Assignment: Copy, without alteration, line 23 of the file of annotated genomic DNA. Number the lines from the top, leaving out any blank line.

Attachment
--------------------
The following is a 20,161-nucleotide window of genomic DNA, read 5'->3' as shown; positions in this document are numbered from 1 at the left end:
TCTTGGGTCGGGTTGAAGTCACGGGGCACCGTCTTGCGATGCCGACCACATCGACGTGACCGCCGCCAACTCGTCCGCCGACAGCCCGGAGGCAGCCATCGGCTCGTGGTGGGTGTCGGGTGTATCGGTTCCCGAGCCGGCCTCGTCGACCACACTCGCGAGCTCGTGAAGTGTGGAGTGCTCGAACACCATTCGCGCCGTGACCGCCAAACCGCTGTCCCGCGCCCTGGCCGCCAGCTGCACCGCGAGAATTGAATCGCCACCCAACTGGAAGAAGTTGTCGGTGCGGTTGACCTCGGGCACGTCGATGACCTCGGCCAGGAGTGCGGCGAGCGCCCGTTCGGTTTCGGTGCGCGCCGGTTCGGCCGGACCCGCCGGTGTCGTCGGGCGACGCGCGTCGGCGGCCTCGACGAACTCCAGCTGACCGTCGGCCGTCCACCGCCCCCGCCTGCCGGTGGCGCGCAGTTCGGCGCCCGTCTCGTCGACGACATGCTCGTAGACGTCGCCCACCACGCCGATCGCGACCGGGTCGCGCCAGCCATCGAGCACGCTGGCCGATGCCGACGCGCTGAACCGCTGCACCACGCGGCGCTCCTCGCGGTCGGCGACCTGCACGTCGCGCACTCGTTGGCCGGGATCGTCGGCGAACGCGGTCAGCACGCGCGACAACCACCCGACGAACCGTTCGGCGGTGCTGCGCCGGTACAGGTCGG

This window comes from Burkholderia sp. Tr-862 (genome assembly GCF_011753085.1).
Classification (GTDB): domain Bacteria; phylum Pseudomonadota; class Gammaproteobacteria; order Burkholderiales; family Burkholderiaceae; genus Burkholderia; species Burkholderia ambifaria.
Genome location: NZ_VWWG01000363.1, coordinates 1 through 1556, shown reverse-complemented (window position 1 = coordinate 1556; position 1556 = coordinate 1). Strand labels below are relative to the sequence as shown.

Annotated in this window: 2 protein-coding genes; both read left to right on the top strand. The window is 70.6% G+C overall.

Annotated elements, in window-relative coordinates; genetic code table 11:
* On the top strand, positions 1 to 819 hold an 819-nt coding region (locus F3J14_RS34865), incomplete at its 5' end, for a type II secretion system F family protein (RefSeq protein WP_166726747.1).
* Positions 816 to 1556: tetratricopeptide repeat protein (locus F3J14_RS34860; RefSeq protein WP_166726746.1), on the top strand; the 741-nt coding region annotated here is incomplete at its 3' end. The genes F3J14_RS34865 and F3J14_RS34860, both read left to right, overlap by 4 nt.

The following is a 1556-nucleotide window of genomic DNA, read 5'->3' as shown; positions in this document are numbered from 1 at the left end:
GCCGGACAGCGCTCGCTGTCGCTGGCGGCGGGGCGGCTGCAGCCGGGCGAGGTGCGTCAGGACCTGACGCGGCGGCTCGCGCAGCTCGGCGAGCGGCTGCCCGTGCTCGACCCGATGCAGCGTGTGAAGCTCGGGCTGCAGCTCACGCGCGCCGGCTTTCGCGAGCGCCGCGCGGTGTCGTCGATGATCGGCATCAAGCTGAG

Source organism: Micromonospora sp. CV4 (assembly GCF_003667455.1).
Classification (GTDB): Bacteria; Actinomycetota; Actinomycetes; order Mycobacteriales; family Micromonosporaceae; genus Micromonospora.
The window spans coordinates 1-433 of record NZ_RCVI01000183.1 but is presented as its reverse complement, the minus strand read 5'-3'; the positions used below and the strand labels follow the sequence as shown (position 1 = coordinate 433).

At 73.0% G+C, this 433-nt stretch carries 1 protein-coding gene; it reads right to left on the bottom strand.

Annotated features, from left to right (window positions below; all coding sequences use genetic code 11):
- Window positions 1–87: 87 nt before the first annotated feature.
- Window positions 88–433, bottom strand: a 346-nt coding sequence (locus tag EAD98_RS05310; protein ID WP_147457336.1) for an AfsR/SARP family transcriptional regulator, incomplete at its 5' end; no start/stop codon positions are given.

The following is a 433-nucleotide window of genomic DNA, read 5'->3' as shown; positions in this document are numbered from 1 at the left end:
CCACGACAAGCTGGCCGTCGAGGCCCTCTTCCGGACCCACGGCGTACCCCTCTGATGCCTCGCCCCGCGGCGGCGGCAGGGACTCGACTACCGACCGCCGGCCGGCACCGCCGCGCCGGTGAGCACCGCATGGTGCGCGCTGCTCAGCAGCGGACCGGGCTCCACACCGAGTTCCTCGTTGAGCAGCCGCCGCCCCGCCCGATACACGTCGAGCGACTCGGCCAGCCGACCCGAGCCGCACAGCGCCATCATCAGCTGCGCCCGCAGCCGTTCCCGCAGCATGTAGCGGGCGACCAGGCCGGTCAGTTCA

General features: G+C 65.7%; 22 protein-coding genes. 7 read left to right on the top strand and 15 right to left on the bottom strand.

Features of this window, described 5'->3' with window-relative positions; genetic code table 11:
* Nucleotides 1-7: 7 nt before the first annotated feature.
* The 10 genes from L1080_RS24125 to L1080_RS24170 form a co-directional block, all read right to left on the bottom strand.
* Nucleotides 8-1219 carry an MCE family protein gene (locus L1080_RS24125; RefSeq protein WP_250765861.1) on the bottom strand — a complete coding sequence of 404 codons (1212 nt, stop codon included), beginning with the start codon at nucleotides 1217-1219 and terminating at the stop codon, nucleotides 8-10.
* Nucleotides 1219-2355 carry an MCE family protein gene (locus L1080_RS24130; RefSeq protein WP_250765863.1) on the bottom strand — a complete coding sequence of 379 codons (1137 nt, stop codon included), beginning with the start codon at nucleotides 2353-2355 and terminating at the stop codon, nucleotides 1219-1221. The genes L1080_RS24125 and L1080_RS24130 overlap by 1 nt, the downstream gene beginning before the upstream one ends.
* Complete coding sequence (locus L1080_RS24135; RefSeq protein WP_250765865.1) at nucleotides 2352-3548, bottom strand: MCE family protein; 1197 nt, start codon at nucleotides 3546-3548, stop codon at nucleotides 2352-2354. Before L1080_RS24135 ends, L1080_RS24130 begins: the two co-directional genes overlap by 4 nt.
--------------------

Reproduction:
* Nucleotides 1-7: 7 nt before the first annotated feature.